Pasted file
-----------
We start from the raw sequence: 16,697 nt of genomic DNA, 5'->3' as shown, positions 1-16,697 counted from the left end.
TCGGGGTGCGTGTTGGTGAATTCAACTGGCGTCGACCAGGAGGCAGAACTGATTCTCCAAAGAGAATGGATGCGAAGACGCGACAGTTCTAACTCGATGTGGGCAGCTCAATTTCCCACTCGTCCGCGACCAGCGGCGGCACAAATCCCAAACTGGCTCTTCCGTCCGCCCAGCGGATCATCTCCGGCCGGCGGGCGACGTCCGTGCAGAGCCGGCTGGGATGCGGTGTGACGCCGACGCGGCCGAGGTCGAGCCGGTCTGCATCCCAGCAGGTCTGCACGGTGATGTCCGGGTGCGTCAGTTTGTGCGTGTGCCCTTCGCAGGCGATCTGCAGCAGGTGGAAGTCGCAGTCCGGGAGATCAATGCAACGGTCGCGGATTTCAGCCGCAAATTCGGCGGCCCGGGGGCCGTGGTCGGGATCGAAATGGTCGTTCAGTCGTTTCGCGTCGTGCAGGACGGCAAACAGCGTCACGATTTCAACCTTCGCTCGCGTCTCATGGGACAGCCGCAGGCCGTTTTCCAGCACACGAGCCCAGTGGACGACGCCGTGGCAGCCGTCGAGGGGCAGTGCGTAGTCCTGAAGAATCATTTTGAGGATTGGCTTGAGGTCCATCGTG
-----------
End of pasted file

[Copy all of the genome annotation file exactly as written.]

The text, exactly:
We start from the raw sequence: 16,697 nt of genomic DNA, 5'->3' as shown, positions 1-16,697 counted from the left end.
TCGGGGTGCGTGTTGGTGAATTCAACTGGCGTCGACCAGGAGGCAGAACTGATTCTCCAAAGAGAATGGATGCGAAGACGCGACAGTTCTAACTCGATGTGGGCAGCTCAATTTCCCACTCGTCCGCGACCAGCGGCGGCACAAATCCCAAACTGGCTCTTCCGTCCGCCCAGCGGATCATCTCCGGCCGGCGGGCGACGTCCGTGCAGAGCCGGCTGGGATGCGGTGTGACGCCGACGCGGCCGAGGTCGAGCCGGTCTGCATCCCAGCAGGTCTGCACGGTGATGTCCGGGTGCGTCAGTTTGTGCGTGTGCCCTTCGCAGGCGATCTGCAGCAGGTGGAAGTCGCAGTCCGGGAGATCAATGCAACGGTCGCGGATTTCAGCCGCAAATTCGGCGGCCCGGGGGCCGTGGTCGGGATCGAAATGGTCGTTCAGTCGTTTCGCGTCGTGCAGGACGGCAAACAGCGTCACGATTTCAACCTTCGCTCGCGTCTCATGGGACAGCCGCAGGCCGTTTTCCAGCACACGAGCCCAGTGGACGACGCCGTGGCAGCCGTCGAGGGGCAGTGCGTAGTCCTGAAGAATCATTTTGAGGATTGGCTTGAGGTCCATCGTG